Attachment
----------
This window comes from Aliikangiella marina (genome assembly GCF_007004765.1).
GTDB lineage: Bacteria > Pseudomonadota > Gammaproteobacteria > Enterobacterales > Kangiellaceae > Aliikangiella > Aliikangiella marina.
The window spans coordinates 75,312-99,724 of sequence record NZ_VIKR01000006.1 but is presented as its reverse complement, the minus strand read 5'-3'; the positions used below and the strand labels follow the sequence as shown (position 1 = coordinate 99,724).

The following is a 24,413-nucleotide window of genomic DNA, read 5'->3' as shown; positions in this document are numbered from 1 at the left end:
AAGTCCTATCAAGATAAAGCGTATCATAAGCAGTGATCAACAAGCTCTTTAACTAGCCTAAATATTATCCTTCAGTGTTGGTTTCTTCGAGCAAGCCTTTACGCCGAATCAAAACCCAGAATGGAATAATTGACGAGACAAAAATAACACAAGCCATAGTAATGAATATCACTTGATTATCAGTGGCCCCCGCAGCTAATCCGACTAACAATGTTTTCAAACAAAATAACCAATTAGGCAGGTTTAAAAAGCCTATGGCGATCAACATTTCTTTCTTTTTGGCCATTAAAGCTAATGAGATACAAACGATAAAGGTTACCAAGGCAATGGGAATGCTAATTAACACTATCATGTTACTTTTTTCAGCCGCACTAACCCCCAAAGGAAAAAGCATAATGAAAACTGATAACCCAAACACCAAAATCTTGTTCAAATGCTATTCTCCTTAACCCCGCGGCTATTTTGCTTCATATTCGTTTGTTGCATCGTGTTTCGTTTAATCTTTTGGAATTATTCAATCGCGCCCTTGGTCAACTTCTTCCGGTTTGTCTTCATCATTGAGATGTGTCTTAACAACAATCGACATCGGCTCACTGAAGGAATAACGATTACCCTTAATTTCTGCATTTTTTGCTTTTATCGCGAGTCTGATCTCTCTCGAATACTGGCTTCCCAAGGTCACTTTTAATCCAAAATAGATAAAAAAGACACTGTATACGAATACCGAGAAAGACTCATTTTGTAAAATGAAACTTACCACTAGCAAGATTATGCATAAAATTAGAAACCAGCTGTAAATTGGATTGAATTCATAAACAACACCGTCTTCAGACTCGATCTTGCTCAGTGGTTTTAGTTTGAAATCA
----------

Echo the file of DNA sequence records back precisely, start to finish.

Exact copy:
This window comes from Aliikangiella marina (genome assembly GCF_007004765.1).
GTDB lineage: Bacteria > Pseudomonadota > Gammaproteobacteria > Enterobacterales > Kangiellaceae > Aliikangiella > Aliikangiella marina.
The window spans coordinates 75,312-99,724 of sequence record NZ_VIKR01000006.1 but is presented as its reverse complement, the minus strand read 5'-3'; the positions used below and the strand labels follow the sequence as shown (position 1 = coordinate 99,724).

The following is a 24,413-nucleotide window of genomic DNA, read 5'->3' as shown; positions in this document are numbered from 1 at the left end:
AAGTCCTATCAAGATAAAGCGTATCATAAGCAGTGATCAACAAGCTCTTTAACTAGCCTAAATATTATCCTTCAGTGTTGGTTTCTTCGAGCAAGCCTTTACGCCGAATCAAAACCCAGAATGGAATAATTGACGAGACAAAAATAACACAAGCCATAGTAATGAATATCACTTGATTATCAGTGGCCCCCGCAGCTAATCCGACTAACAATGTTTTCAAACAAAATAACCAATTAGGCAGGTTTAAAAAGCCTATGGCGATCAACATTTCTTTCTTTTTGGCCATTAAAGCTAATGAGATACAAACGATAAAGGTTACCAAGGCAATGGGAATGCTAATTAACACTATCATGTTACTTTTTTCAGCCGCACTAACCCCCAAAGGAAAAAGCATAATGAAAACTGATAACCCAAACACCAAAATCTTGTTCAAATGCTATTCTCCTTAACCCCGCGGCTATTTTGCTTCATATTCGTTTGTTGCATCGTGTTTCGTTTAATCTTTTGGAATTATTCAATCGCGCCCTTGGTCAACTTCTTCCGGTTTGTCTTCATCATTGAGATGTGTCTTAACAACAATCGACATCGGCTCACTGAAGGAATAACGATTACCCTTAATTTCTGCATTTTTTGCTTTTATCGCGAGTCTGATCTCTCTCGAATACTGGCTTCCCAAGGTCACTTTTAATCCAAAATAGATAAAAAAGACACTGTATACGAATACCGAGAAAGACTCATTTTGTAAAATGAAACTTACCACTAGCAAGATTATGCATAAAATTAGAAACCAGCTGTAAATTGGATTGAATTCATAAACAACACCGTCTTCAGACTCGATCTTGCTCAGTGGTTTTAGTTTGAAATCA